Admission to the Masters programme.
This course is an advanced introduction to the field of international criminal justice as constituted by its rules, institutions, and practices. It covers major topics including the origins, definition, conceptual foundations, and sources of international criminal law (ICL); definitions of crimes; principles of individual criminal responsibility; the role of domestic courts in the enforcement of ICL; jurisdiction and immunities; the nature and structure of international criminal proceedings, and the role of different actors, in particular victims. Particular attention will be paid to the law and practice of modern international criminal tribunals, such as the ICTY, ICTR, and the ICC. The course will also provide a broader outlook on international criminal justice, its goals and deliverables as well as paradoxes and controversies propelling its development. This will equip the students with the capacity to orient themselves in the contemporary landscape of international criminal law, form informed and well-reasoned opinions on contentious matters, and assess current developments from a legal perspective. The course is linked to the research programme ‘Exploring the Frontiers of International Law’.
Objectives of the course
This course aims to provide students with a thorough understanding of the object and method of ICL as a branch of public international law and to endow them with a solid knowledge of substantive and procedural law applied by international criminal tribunals. After the successful completion of the course, the students will be familiar with the major and contemporary issues in ICL and will be able to reflect critically on the current developments in international criminal justice.
The following achievement levels apply with regard to the course:
Knowledge: After successfully completing this course, the students will have a fair knowledge of the legal framework of international criminal law and of the case law of international criminal tribunals. The students will also be aware of the socio-political context in which international criminal tribunals operate and the unique challenges they are facing in implementing their mandates.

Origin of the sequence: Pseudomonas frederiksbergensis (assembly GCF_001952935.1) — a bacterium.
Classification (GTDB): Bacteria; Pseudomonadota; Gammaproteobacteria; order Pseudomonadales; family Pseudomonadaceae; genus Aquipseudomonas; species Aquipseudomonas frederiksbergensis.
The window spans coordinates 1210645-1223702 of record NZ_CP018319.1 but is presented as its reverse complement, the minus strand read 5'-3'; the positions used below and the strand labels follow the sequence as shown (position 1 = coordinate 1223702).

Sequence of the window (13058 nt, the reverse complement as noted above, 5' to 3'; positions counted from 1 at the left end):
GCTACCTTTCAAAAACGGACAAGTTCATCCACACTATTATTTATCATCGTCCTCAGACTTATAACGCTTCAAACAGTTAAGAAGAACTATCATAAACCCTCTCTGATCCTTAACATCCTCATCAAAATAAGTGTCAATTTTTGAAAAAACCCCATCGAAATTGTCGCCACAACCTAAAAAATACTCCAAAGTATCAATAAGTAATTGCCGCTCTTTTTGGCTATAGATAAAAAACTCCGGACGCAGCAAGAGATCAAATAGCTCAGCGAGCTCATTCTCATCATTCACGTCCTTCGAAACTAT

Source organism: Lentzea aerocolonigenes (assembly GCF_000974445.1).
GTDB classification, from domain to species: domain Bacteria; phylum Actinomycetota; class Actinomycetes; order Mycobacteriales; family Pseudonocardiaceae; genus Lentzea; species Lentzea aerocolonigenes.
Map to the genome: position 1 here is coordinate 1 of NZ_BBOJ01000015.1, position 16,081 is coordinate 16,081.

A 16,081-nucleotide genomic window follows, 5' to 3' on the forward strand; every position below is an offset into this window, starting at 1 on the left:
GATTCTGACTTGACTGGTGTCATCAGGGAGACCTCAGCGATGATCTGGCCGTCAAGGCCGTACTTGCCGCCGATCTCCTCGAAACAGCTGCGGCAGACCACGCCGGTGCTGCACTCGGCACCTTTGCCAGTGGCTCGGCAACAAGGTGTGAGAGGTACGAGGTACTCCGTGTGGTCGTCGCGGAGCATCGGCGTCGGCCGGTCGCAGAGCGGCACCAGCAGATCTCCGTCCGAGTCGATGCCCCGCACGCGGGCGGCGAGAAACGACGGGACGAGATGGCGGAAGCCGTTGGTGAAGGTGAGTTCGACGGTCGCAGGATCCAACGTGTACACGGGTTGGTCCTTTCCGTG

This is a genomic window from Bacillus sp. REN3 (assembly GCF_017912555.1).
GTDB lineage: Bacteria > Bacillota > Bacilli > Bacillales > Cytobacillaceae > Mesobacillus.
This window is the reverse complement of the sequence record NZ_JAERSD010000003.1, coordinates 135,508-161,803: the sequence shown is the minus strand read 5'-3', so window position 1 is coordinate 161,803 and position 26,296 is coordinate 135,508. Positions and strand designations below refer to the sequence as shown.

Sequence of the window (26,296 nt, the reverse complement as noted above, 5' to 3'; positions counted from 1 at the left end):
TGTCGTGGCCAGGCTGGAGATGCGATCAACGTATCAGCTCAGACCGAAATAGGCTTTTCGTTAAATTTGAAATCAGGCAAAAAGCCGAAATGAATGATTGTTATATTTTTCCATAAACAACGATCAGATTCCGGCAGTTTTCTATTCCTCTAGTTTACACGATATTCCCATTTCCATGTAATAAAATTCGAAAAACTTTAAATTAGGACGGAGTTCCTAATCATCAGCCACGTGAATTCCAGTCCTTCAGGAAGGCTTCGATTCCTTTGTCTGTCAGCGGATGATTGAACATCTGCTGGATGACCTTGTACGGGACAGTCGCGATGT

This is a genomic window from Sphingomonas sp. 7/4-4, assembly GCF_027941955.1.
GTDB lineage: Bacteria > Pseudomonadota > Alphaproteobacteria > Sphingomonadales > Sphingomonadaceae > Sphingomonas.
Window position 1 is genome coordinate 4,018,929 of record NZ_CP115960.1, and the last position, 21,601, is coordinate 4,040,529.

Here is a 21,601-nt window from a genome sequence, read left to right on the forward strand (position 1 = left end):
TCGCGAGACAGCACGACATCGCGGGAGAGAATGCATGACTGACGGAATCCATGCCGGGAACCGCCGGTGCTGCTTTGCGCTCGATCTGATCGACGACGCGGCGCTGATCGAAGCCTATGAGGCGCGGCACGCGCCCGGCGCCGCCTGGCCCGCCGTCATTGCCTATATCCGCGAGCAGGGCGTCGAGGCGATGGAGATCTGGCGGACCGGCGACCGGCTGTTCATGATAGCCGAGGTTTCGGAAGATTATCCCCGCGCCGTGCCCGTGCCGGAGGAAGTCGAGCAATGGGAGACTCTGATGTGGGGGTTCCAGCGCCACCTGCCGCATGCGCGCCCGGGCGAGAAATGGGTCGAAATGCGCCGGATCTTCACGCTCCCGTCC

Academic skills and attitude: After successfully completing this course, the students will be able to identify, analyse, and interpret the relevant legal provisions and apply them to new factual situations. They will improve their analytical skills and learn how to critically engage with sources and develop solutions to legal problems.
The timetable of this course can be found on Blackboard.
Mode of instruction
The course is taught for 16 hours, over a period of 4 weeks, with 1 two-hour (interactive) lectures and 1 working groups per week.
There may be one guest lecture by a prominent international criminal practitioner.
Other methods of instruction None.
The final grade will be based on the results of a written exam.
There is a possibility of a written retake in case the student fails the written exam and, subject to certain conditions, when a passing grade is obtained.
The course coordinator may decide that retakes for the written exam will take form of an individual oral exam, in particular in case of the students who commenced their studies in February. The relevant students will be notified in due course.
Regulation retake passed exams
In this course it is possible to retake an exam that has been passed (cf. art. 220.127.116.11 and further of the Course and Examination Regulations), on the condition that this course is included in the compulsory components of the degree programme. Students who have passed the exam may retake the final written assessment (test) of the course. Please contact the Student Administration Office (OIC) for more information.
Areas to be tested within the exam
The written exam will test the students’ knowledge of the topics included in the course syllabus and covered in the required readings for the course and the (guest) lectures. The students are expected to know the legal framework and the case law of international criminal tribunals and to be able to apply law to facts and provide a proper and well-structured legal reasoning and persuasive arguments for any answers provided.
More information on this course is offered on Blackboard.
Obligatory course materials
R. Cryer et al, An Introduction to International Criminal Law and Procedure, 4th ed. Cambridge 2019
Additional literature will be posted on Blackboard
No Reader will be provided, but students can use the Blackstone’s International Law Documents, 10th Edition (and subsequent editions).
Students can gain a maximum of 100 points during the written exam. At the exam, students are allowed to consult legal instruments (Statutes, Rules of Procedure and Evidence, Elements of Crimes, etc.), whether highlighted or not; slides of the lectures; their own notes; and print outs of judicial decisions. They may not use textbooks and print outs of academic articles. Electronic devices are prohibited.
Schedule of the written exam and retakes is to be announced.
Register on Blackboard.
Co-ordinator: J.M. Iverson
Work address: Wijnhaven (Hague)
Contact information: via email
Telephone number: 071-5277578 (secretary)
Institute: Public Law
Division: Public International Law
Room number secretariat: KOG, Office B1.11
Opening hours: 9.00-17.00 hrs
Telephone number secretariat: 071-5277578